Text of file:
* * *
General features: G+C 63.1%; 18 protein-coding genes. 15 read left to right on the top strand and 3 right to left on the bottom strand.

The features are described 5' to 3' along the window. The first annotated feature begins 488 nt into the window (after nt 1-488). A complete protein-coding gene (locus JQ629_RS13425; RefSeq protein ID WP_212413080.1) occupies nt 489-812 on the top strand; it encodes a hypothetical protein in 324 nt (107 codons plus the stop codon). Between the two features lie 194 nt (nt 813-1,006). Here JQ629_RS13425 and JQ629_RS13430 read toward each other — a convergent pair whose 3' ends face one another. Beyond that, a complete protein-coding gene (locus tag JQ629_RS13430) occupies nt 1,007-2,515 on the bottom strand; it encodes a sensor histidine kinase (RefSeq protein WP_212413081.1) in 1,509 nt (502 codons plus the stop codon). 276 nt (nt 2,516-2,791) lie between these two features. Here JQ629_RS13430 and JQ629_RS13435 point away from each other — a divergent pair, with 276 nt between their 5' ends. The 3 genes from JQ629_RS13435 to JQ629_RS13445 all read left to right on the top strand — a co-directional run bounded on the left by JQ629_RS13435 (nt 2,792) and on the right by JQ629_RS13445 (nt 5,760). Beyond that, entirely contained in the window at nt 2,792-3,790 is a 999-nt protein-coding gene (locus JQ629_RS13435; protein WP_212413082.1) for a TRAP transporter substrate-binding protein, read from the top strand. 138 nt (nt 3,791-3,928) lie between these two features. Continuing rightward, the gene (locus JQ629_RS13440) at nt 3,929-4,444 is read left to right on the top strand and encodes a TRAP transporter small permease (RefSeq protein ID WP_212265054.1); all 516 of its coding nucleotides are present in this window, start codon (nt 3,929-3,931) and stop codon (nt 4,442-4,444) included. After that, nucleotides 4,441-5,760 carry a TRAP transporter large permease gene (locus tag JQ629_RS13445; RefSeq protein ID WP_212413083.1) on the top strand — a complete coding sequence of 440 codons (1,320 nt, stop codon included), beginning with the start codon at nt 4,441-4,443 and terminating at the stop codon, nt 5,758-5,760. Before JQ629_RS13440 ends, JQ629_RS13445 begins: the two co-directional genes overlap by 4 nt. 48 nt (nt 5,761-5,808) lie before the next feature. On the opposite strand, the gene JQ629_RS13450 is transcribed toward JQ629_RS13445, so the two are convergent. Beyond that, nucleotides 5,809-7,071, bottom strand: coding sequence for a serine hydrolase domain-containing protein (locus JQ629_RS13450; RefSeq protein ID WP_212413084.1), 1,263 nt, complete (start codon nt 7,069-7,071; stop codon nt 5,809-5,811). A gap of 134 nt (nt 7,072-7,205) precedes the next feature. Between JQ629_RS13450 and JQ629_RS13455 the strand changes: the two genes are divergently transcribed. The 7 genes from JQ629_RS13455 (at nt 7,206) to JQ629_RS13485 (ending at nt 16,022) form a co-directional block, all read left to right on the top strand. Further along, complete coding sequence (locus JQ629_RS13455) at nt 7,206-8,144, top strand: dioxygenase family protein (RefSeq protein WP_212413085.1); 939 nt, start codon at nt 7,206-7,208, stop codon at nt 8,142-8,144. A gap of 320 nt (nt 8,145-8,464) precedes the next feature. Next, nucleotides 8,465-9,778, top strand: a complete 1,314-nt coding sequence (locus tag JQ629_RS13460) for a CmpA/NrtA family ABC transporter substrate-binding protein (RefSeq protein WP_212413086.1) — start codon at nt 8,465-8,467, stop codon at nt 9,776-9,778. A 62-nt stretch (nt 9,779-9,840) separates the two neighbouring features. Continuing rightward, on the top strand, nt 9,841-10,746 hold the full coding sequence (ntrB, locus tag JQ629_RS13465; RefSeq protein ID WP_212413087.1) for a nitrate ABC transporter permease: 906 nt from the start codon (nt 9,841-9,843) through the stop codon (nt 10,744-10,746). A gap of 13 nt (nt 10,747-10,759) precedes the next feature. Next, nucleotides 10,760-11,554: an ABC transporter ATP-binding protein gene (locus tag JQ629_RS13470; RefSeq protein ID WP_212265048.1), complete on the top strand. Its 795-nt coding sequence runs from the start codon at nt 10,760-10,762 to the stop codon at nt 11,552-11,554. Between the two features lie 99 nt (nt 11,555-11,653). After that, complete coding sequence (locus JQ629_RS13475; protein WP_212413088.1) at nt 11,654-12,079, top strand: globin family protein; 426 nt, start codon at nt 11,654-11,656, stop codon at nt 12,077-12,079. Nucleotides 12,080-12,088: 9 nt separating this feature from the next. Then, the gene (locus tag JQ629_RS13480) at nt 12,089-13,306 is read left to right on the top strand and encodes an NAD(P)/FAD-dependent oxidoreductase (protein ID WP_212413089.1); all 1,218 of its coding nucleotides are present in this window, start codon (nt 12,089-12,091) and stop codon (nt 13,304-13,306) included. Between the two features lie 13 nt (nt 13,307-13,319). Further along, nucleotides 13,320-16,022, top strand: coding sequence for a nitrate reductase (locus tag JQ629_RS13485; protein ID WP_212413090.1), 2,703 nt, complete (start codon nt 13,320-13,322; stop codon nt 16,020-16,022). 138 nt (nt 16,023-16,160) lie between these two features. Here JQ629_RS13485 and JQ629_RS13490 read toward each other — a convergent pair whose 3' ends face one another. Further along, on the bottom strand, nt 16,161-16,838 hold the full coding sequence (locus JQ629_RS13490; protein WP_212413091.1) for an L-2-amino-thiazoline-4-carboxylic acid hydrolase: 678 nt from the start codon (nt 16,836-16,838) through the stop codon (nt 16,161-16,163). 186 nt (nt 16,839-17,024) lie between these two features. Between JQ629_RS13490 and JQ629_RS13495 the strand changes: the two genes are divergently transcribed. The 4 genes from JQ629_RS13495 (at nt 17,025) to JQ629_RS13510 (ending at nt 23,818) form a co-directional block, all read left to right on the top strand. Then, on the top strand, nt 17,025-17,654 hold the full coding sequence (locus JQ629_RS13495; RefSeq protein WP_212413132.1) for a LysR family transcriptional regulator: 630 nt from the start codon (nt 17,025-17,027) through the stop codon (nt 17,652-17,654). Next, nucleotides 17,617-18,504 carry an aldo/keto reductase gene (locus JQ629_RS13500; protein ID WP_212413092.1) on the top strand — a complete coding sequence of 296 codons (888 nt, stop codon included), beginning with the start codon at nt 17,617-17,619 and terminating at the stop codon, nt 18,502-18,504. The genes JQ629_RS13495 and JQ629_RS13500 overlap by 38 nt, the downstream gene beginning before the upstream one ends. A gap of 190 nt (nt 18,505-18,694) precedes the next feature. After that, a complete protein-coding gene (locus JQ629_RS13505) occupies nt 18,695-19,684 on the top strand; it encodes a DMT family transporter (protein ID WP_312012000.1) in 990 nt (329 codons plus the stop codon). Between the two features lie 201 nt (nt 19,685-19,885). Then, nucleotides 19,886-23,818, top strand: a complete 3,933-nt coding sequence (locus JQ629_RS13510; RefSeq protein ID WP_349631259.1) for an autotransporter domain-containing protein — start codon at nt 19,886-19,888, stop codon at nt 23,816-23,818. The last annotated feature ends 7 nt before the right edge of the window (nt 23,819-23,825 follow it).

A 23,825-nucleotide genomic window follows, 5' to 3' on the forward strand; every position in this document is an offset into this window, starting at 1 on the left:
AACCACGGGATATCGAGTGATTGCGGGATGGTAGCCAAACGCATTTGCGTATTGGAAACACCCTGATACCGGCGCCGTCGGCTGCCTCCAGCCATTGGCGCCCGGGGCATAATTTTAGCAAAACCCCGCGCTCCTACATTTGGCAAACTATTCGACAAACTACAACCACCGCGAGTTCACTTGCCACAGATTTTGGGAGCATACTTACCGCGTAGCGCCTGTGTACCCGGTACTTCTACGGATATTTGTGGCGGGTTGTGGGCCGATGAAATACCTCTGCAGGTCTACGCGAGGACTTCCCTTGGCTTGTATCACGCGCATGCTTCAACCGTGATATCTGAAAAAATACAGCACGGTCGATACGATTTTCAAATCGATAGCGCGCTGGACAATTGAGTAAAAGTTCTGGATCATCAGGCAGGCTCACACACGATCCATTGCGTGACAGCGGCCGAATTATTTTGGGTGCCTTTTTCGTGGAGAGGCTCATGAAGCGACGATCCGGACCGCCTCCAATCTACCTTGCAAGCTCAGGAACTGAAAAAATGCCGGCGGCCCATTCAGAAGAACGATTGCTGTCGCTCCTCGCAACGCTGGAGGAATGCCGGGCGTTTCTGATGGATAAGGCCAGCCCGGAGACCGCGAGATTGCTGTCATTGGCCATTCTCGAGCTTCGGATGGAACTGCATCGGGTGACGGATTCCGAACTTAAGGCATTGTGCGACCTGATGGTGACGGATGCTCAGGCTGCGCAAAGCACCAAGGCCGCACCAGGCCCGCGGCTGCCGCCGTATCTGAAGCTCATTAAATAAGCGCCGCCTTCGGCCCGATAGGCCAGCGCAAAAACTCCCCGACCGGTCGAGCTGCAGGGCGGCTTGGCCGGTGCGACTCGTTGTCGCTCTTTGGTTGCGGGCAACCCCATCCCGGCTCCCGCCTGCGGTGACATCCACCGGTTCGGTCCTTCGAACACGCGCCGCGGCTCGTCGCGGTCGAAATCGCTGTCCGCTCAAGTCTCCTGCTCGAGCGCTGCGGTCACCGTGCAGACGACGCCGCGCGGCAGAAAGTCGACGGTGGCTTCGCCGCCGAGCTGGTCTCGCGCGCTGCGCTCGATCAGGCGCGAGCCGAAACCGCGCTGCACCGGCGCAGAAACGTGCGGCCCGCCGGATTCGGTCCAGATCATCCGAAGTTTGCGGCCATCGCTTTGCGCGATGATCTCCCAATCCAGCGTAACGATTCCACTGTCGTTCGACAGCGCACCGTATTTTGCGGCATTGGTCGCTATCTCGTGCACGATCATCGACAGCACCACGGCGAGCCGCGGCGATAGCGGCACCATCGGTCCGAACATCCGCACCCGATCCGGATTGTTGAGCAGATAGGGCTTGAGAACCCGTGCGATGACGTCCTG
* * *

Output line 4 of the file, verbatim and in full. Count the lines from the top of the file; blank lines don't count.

AACCACGGGATATCGAGTGATTGCGGGATGGTAGCCAAACGCATTTGCGTATTGGAAACACCCTGATACCGGCGCCGTCGGCTGCCTCCAGCCATTGGCGCCCGGGGCATAATTTTAGCAAAACCCCGCGCTCCTACATTTGGCAAACTATTCGACAAACTACAACCACCGCGAGTTCACTTGCCACAGATTTTGGGAGCATACTTACCGCGTAGCGCCTGTGTACCCGGTACTTCTACGGATATTTGTGGCGGGTTGTGGGCCGATGAAATACCTCTGCAGGTCTACGCGAGGACTTCCCTTGGCTTGTATCACGCGCATGCTTCAACCGTGATATCTGAAAAAATACAGCACGGTCGATACGATTTTCAAATCGATAGCGCGCTGGACAATTGAGTAAAAGTTCTGGATCATCAGGCAGGCTCACACACGATCCATTGCGTGACAGCGGCCGAATTATTTTGGGTGCCTTTTTCGTGGAGAGGCTCATGAAGCGACGATCCGGACCGCCTCCAATCTACCTTGCAAGCTCAGGAACTGAAAAAATGCCGGCGGCCCATTCAGAAGAACGATTGCTGTCGCTCCTCGCAACGCTGGAGGAATGCCGGGCGTTTCTGATGGATAAGGCCAGCCCGGAGACCGCGAGATTGCTGTCATTGGCCATTCTCGAGCTTCGGATGGAACTGCATCGGGTGACGGATTCCGAACTTAAGGCATTGTGCGACCTGATGGTGACGGATGCTCAGGCTGCGCAAAGCACCAAGGCCGCACCAGGCCCGCGGCTGCCGCCGTATCTGAAGCTCATTAAATAAGCGCCGCCTTCGGCCCGATAGGCCAGCGCAAAAACTCCCCGACCGGTCGAGCTGCAGGGCGGCTTGGCCGGTGCGACTCGTTGTCGCTCTTTGGTTGCGGGCAACCCCATCCCGGCTCCCGCCTGCGGTGACATCCACCGGTTCGGTCCTTCGAACACGCGCCGCGGCTCGTCGCGGTCGAAATCGCTGTCCGCTCAAGTCTCCTGCTCGAGCGCTGCGGTCACCGTGCAGACGACGCCGCGCGGCAGAAAGTCGACGGTGGCTTCGCCGCCGAGCTGGTCTCGCGCGCTGCGCTCGATCAGGCGCGAGCCGAAACCGCGCTGCACCGGCGCAGAAACGTGCGGCCCGCCGGATTCGGTCCAGATCATCCGAAGTTTGCGGCCATCGCTTTGCGCGATGATCTCCCAATCCAGCGTAACGATTCCACTGTCGTTCGACAGCGCACCGTATTTTGCGGCATTGGTCGCTATCTCGTGCACGATCATCGACAGCACCACGGCGAGCCGCGGCGATAGCGGCACCATCGGTCCGAACATCCGCACCCGATCCGGATTGTTGAGCAGATAGGGCTTGAGAACCCGTGCGATGACGTCCTG